Indigenous peoples land for rubber plantations, Cambodia

Description
In the North-Eastern province Ratanakiri, the government has allocated land (mainly primary rainforest) to Vietnamese investors to develop rubber plantations. The area is home to Cambodias indigenous people (IP) who depend on the forest for their livelihood. In many villages the demarcation of the future plantation area covers IPs land. In most of the cases, they have not been consulted nor informed. In some villages, clearing of IPs farmland and forest has started. Multiple forms of resistance has so far been undertaken, some of which has resulted in a temporary stop of the clearing activities.

Basic Data
NameIndigenous peoples land for rubber plantations, Cambodia
CountryCambodia
ProvinceRatanakiri
Sitenear Banlung
Accuracy of LocationMEDIUM regional level
Source of Conflict
Type of Conflict (1st level)Biomass and Land Conflicts (Forests, Agriculture and Livestock Management)
Type of Conflict (2nd level)Land acquisition conflicts
Plantation conflicts (incl. Pulp
Specific CommoditiesRubber
Project Details and Actors
Project DetailsClearing of indigenous peoples land is currently going on and the area cannot be estimated at the moment.

Type of PopulationRural
Start Date2011
Company Names or State EnterprisesKrong Buk from Vietnam
C.R.D. from Vietnam
Heng Brother from Vietnam
Hong An Ou Ya Dav from Vietnam
Makara Paris
Veasna Investment
Cheang Ly from Vietnam
Relevant government actorsProvincial Governor of Ratanakiri, District Chiefs of Ta Veng and Andong Meas District
Environmental justice organisations and other supportersLICADHO, German Agro Action
The Conflict and the Mobilization
Intensity of Conflict (at highest level)MEDIUM (street protests, visible mobilization)
When did the mobilization beginIn REACTION to the implementation (during construction or operation)
Groups MobilizingFarmers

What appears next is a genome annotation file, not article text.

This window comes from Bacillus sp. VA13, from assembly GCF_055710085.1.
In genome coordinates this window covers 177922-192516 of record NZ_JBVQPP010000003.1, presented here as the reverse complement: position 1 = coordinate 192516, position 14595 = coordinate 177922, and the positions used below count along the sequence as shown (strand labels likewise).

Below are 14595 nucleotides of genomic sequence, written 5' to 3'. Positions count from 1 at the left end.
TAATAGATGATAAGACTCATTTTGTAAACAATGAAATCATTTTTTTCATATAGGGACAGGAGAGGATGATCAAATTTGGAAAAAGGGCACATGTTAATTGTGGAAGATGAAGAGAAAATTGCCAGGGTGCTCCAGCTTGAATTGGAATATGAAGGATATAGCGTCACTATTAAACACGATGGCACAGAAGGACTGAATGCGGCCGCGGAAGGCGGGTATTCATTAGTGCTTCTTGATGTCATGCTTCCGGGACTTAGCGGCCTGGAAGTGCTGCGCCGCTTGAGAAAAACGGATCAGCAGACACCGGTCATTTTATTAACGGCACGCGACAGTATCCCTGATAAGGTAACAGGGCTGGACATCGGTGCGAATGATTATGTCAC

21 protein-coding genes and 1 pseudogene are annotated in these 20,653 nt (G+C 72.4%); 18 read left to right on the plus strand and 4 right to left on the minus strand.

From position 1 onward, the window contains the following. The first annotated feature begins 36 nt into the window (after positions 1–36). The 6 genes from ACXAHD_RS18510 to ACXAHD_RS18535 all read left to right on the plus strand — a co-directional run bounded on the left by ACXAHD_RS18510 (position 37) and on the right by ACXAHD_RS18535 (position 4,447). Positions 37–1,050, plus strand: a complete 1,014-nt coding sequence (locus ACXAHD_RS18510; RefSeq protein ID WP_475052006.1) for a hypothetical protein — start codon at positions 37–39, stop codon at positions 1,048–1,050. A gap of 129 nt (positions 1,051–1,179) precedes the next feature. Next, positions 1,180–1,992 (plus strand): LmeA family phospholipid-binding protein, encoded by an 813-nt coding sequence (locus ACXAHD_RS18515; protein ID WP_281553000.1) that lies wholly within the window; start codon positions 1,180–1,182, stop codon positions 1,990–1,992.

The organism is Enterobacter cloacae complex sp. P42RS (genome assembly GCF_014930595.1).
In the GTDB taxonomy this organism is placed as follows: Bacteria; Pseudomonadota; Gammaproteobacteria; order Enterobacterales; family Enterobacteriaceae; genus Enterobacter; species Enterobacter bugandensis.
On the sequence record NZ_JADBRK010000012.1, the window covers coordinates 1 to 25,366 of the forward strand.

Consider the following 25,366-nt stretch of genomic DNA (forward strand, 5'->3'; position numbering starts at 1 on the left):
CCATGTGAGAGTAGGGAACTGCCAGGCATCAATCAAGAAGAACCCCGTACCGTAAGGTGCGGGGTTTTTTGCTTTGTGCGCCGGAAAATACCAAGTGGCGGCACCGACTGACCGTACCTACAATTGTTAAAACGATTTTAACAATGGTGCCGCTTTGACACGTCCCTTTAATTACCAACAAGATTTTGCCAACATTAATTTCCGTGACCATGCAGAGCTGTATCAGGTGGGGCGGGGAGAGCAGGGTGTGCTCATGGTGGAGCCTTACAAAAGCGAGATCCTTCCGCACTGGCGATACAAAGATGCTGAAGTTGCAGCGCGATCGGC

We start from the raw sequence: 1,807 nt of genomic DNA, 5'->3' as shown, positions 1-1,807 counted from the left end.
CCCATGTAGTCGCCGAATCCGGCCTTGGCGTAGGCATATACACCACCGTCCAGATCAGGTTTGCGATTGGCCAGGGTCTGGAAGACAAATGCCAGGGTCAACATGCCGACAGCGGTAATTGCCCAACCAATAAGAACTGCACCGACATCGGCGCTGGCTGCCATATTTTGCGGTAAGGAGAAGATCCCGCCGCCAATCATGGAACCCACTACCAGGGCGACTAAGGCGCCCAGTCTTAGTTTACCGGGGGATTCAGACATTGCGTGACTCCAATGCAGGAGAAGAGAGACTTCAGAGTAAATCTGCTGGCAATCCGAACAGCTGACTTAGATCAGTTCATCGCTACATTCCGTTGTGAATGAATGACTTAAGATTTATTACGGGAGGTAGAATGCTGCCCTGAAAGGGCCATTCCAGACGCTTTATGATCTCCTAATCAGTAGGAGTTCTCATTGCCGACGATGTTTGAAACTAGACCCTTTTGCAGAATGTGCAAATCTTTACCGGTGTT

Indigenous groups or traditional communities
International ejos
Forms of MobilizationBlockades
Creation of alternative reports/knowledge
Involvement of national and international NGOs
Objections to the EIA
Official complaint letters and petitions
Sabotage
Street protest/marches
Impacts
Environmental ImpactsVisible: Biodiversity loss (wildlife, agro-diversity), Food insecurity (crop damage), Global warming, Loss of landscape/aesthetic degradation, Noise pollution, Deforestation and loss of vegetation cover
Potential: Air pollution, Floods (river, coastal, mudflow), Soil contamination, Soil erosion, Surface water pollution / Decreasing water (physico-chemical, biological) quality, Groundwater pollution or depletion, Large-scale disturbance of hydro and geological systems
Health ImpactsPotential: Malnutrition, Mental problems including stress, depression and suicide, Violence related health impacts (homicides, rape, etc..)
OtherIncrease in stress due to the invasion of outsiders and the resulting loss of a feeling of security, especially for women who now fear to go to the forest alone (as previously done)
Socio-economic ImpactsVisible: Increase in Corruption/Co-optation of different actors, Displacement, Loss of livelihood, Loss of traditional knowledge/practices/cultures, Militarization and increased police presence, Specific impacts on women, Violations of human rights, Land dispossession, Loss of landscape/sense of place
Potential: Increase in violence and crime, Social problems (alcoholism, prostitution, etc..)
Outcome
Project StatusUnder construction
Pathways for conflict outcome / responseCriminalization of activists
Land demarcation
Strengthening of participation
Application of existing regulations
Development of AlternativesSome mobilisers argue in favour of communal land titling for indigenous people. However, this procedure takes a long time and is obstructed by local governmental agencies.
Do you consider this as a success?Not Sure
Why? Explain briefly.In some villages, indigenous people confiscated keys of bulldozers that cleared their land. This has stopped the activities temporarily. No ultimate political solution has been found.
Sources and Materials
Legislations

Land Law provides that indigenous people have the right to their land; but this is not applied

Links

Full report on the case:
[click to view]

Meta Information
ContributorAndrea B.
Last update08/04/2014
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